According to Balkan Insight, from 2009 to 2021 China started an estimated 135 projects in the region worth approximately 32 billion Euros.
Russian investment in the region is largely related to energy, and the war in Ukraine has weakened the Western Balkans’ already fragile energy security. With the exception of Albania, which relies mainly on hydropower, Western Balkans states source much of their energy from fossil fuels. Serbia, Bosnia and Herzegovina, and North Macedonia are largely dependent on Russia for natural gas.
All Western Balkans countries except Bosnia and Serbia have joined EU sanctions on Russia.
North Macedonia and Bosnia & Herzegovina rely exclusively on Russian gas, and dependence is 89% in Serbia and 77% in Bulgaria, according to data from the European Union Agency for the Cooperation of Energy Regulators.
Bulgaria, which stopped purchasing Russian gas in April, is quickly backing down.
The move comes after Bulgaria’s Western-oriented government was replaced in June. Albania, Montenegro, and Kosovo have no domestic gas connections, but the high prices for imported electricity mean they’re likely to get hit hard this winter.
25 Years and Not Much to Show for It
Anticipating food and energy shortages due to the war in Ukraine Albania’s Prime Minister Edi Rama recently called on the EU not to repeat its “shameful behavior” during the coronavirus pandemic that he said forced Balkan nations to turn to China, Russia and Turkey to acquire vaccines.
The incident was a prime example of Washington and Brussels’ disregard for the Balkans – a story 25 years in the making. The Western Balkans’ destination used to be clear: its states would join the European Union and then NATO as the best way of cementing long-term peace and prosperity.
But western state-building efforts and the prospect of EU membership have failed to deliver western-prescribed reforms or resolved the region’s lingering disputes.
Part of the problem is that the EU remains uncertain about taking in new members or other steps toward more integration. In many cases Balkan states have completed requested steps only to be denied what they were promised.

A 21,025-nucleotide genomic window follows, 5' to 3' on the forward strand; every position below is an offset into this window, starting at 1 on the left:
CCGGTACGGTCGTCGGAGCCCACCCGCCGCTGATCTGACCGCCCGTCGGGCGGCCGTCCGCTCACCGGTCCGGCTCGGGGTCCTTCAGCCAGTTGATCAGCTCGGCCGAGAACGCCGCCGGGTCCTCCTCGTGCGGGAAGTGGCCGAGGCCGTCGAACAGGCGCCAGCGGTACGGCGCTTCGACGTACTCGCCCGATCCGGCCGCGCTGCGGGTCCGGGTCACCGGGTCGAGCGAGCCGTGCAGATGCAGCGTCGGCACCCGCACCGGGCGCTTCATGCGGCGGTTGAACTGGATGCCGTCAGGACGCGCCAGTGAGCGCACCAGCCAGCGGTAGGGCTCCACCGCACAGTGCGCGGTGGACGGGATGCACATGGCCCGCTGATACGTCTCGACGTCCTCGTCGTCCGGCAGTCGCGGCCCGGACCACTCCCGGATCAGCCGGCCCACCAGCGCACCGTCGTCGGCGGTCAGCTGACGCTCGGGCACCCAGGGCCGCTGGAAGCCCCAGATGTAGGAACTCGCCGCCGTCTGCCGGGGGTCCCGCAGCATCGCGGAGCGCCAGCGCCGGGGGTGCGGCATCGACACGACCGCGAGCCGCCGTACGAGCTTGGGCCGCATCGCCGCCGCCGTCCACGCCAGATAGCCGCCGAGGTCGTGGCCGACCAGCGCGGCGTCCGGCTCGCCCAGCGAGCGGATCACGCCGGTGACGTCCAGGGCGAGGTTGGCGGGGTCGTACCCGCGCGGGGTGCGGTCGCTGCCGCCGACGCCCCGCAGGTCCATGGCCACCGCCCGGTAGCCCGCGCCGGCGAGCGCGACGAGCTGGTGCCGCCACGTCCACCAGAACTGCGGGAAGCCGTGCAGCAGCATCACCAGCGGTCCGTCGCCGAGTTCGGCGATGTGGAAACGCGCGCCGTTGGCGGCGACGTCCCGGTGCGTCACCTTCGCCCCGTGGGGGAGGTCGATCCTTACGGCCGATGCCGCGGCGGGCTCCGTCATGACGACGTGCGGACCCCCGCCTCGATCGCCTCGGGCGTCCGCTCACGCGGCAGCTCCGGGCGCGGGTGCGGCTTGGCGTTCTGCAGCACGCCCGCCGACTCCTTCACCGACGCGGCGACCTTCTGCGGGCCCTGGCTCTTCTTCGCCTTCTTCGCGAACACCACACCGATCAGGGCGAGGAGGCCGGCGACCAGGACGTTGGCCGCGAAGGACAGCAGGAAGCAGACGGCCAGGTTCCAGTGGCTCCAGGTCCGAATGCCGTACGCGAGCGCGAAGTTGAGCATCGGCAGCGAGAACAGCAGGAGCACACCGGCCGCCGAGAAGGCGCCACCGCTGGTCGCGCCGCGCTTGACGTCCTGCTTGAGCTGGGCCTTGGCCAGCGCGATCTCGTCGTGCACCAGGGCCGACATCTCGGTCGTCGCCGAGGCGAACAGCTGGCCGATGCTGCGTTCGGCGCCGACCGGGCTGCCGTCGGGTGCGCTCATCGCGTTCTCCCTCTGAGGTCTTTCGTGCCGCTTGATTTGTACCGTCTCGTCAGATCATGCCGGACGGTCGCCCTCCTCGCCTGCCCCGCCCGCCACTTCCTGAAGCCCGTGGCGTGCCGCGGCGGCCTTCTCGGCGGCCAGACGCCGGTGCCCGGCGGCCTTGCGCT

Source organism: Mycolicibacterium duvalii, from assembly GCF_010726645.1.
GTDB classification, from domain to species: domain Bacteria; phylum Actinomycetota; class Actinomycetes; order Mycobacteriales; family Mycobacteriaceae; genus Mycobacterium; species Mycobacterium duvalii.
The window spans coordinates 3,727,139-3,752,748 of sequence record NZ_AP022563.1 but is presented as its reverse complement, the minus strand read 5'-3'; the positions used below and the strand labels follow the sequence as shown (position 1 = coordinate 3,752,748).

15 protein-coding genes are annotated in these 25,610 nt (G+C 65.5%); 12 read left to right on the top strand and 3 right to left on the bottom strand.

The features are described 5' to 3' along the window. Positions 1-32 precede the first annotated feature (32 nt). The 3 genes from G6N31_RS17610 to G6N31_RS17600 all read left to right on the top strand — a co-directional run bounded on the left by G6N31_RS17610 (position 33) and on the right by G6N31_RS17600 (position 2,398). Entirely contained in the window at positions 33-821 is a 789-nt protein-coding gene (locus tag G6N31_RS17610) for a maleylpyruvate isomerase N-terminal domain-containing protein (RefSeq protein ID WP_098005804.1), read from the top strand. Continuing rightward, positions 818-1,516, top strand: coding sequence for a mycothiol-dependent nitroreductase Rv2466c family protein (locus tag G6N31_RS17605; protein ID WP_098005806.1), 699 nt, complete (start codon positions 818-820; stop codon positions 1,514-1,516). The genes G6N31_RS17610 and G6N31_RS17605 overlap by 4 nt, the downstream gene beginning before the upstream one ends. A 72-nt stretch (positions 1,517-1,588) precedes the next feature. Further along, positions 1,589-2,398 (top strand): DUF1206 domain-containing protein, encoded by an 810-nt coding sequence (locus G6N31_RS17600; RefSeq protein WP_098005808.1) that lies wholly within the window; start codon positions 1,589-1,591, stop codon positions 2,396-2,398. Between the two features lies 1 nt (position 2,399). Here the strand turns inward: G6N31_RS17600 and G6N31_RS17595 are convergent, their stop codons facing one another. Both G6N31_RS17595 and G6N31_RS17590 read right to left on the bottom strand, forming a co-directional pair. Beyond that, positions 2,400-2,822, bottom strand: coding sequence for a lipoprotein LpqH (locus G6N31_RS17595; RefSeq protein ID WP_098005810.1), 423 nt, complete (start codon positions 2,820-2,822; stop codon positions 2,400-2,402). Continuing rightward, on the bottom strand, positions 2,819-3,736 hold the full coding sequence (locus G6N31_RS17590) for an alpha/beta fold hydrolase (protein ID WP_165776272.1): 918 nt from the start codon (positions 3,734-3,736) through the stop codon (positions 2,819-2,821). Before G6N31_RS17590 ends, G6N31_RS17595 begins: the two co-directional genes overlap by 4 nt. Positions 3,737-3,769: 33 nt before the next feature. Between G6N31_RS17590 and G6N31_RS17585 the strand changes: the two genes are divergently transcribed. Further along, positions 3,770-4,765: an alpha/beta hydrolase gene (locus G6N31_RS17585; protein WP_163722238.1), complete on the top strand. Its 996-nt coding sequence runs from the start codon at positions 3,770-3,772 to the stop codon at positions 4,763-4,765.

Three years after Kosovo checked off every box on the EU’s wish list for visa-free travel, it remains the only Balkan country without that privilege. North Macedonia changed its name to satisfy Greek demands, but it now faces Bulgarian hurdles.
Accession has always been the primary tool used by the US and the EU to integrate the Balkans, but those efforts are, at best, on life support.
German Chancellor Olaf Scholz recently floated the idea of switching to EU majority voting, which would theoretically allow for easier expansion. Scholz mentioned the Balkan countries as future members, but so far the idea hasn’t gained traction.
In the meantime Bosnia and Herzegovina is slowly disintegrating. Its Serb-majority entity, Republika Srpska, is separating itself from the central government’s oversight, including the joint armed forces, border police, judiciary and internal revenue system.
At the same time the Bosniak majority is divided and disagrees with the Croats – the country’s third main ethnic group – over electoral reform. The Croats are threatening to block government functions after the October national elections if an agreement to their liking isn’t reached.
The Office of the High Representative, effectively Bosnia-Herzegovina’s kingmaker, was created in 1995 after the signing of the Dayton Agreement and oversees the civilian implementation of the Dayton agreement. Its proposals for election law reform look like they are only going to make the situation worse and cause further splintering.
NATO and Russia jockeying for influence in the country threaten to add fuel to the fire.
Republika Srpska and Russia have announced plans to jointly build two gas-fired power plants in the Serb-dominated entity through investments worth a combined €1.5bn, said Milorad Dodik, the Serb member of the country’s tripartite presidency. But to carry out the project Republika Srpska needs the sign off of Bosnia’s Muslim-Croat Federation.
Meanwhile, Republika Srpska’s Gas-res has signed an agreement with Serbian Srbija Gas on the construction of a pipeline that would supply Republika Srpska with Russian natural gas via Serbia.
On the flip side, Dodik has been sanctioned by the US, 100 million Euros of infrastructure spending has been suspended, and Germany is pushing for EU sanctions against Dodik.
There are currently 1,100 EU peacekeeping troops in Bosnia, but the mandate for their stay expires in November and would need to be extended by the UN Security Council, which includes Russia.
If Moscow vetoes the extension, NATO (which has an office in Sarajevo for training and coordination purposes but no forces on the ground) may consider deploying forces.